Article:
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It is not unusual for us to read about a senior Yahoo executive leaving to either start, or work for a start-up. Some are joining venture firms, like Andrew Braccia who was Yahoo’s vice president of consumer web search, and just joined Accel Partners. Some describe Yahoo as Silicon Valley’s favorite farm team – for start-up talent.
And while startups keep poaching Yahoo folks on the left coast, in New York, it is new ad-partner Viacom’s MTV-unit that has become the favorite hunting ground for start-ups looking to staff up, and cash in on the Digital Media Bubble 2.0. (If almost $2 million a day in funding for nearly 15 months is not Bubble, then what is.)
Angel Gambino is the most recent one to say goodbye to MTV and join Bebo as the VP of Music at social networking site Bebo. Before her, some of the notable MTV exits include Jason Hirschhorn, MTV Networks’ chief digital officer who joined Sling Media in December 2006.
Nicholas Butterworth, the guy who ran MTV’s music-related sites, is now running his own start-up, Diversion Media. Then there is Joost, which raided the MTV coffers en masse. They snagged a trio of former MTV executives – David Clark (EVP, Global Advertising and GM North America), Yvette Alberdingkthijm (EVP, Content Strategy & Acquisition) and Henrik Werdelin (Chief Creative Officer) for pretty senior positions.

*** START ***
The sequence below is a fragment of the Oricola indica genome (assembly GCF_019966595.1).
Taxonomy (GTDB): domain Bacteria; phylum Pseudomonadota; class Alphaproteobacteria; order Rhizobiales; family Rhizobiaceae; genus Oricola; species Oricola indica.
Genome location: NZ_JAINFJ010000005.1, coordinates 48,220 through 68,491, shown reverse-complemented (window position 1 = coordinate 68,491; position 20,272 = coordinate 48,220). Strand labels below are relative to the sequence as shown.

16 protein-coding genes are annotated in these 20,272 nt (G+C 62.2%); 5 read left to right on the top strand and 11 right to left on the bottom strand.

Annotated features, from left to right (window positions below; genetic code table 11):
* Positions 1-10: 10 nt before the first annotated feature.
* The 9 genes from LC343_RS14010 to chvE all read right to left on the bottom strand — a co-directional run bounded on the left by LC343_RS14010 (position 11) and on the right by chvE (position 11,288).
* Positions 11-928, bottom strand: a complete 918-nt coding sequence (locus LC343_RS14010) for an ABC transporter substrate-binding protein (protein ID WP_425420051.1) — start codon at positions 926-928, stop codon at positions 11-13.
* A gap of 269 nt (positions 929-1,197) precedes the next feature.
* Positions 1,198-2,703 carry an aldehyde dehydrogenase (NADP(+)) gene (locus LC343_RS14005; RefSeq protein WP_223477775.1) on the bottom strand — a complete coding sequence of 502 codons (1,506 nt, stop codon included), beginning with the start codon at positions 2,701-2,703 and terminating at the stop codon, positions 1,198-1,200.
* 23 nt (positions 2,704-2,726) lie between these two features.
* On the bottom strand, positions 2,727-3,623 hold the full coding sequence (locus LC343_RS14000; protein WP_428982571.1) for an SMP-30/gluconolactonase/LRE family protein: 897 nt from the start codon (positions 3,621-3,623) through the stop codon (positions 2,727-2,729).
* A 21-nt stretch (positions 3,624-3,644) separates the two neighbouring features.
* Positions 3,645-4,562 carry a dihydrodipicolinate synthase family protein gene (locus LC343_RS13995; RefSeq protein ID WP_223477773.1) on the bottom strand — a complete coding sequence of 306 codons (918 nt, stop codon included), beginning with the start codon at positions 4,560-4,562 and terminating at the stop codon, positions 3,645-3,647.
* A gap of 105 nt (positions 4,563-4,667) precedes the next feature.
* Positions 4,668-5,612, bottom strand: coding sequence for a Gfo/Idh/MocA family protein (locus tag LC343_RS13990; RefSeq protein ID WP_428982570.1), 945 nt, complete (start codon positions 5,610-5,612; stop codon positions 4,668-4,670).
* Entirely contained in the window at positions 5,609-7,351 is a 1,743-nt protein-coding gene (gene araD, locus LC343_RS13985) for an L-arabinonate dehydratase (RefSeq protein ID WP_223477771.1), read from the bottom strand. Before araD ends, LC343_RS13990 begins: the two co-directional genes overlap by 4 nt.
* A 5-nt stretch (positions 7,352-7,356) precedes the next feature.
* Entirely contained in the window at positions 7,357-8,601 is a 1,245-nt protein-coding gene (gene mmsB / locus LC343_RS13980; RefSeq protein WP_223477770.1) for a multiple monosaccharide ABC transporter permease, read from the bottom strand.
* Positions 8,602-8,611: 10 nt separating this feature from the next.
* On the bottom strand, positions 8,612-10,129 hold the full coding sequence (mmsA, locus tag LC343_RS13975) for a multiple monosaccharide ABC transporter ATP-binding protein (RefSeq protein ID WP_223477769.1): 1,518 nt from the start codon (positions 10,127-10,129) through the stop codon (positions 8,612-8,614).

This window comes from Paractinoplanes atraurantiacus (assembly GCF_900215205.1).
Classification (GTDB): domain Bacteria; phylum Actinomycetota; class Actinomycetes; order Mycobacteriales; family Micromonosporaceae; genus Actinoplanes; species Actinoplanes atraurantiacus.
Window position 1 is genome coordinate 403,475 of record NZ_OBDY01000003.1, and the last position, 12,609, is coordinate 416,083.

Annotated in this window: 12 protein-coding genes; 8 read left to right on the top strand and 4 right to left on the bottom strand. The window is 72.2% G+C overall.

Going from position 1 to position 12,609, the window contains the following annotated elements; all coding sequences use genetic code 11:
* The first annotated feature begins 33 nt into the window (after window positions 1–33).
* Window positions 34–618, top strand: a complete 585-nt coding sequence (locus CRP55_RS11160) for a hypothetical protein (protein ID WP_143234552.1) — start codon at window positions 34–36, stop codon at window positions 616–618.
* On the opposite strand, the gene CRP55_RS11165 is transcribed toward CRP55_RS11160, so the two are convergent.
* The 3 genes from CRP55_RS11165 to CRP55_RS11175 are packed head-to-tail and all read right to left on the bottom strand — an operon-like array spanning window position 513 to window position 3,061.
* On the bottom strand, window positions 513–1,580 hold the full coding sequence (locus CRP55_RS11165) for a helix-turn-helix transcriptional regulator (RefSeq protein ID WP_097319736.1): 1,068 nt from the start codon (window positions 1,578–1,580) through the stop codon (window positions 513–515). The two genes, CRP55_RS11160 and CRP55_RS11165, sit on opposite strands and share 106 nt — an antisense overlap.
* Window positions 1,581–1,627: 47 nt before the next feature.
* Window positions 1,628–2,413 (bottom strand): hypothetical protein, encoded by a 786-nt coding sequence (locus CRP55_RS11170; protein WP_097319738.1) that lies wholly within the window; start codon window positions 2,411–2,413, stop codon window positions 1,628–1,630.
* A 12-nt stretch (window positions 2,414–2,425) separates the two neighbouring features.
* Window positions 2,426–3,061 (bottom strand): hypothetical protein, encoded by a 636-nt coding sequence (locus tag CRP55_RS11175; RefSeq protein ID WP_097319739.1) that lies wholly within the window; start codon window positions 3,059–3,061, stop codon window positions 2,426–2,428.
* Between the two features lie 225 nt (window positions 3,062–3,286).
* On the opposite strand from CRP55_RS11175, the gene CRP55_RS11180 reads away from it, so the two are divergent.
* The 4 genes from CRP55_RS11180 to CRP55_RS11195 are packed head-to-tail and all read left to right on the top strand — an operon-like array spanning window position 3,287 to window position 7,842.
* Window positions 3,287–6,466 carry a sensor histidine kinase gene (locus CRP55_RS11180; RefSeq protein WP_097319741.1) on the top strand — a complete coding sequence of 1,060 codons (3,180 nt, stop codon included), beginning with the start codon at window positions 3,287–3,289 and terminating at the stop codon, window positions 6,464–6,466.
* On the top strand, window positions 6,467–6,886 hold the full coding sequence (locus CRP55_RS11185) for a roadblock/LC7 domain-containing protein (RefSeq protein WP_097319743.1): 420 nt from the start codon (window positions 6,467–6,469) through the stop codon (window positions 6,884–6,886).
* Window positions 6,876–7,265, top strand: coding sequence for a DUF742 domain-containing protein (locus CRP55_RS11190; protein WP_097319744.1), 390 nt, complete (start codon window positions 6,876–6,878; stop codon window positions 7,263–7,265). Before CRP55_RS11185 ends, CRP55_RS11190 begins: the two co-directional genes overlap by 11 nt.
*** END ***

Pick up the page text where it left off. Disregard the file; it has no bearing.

I am sure there are more, but what is it that makes MTV so attractive? For starters, MTV is one of the few traditional media outfits that has been experimenting with online destinations. Despite a mixed record, these folks have rolodexes that matter.
And with start-ups and venture capitalists throwing money (and stock options) around like there is no tomorrow, it is time for MTV execs to cash in and live dangerously – that is, give up the bonus culture till a big popping sound is heard across the video nation.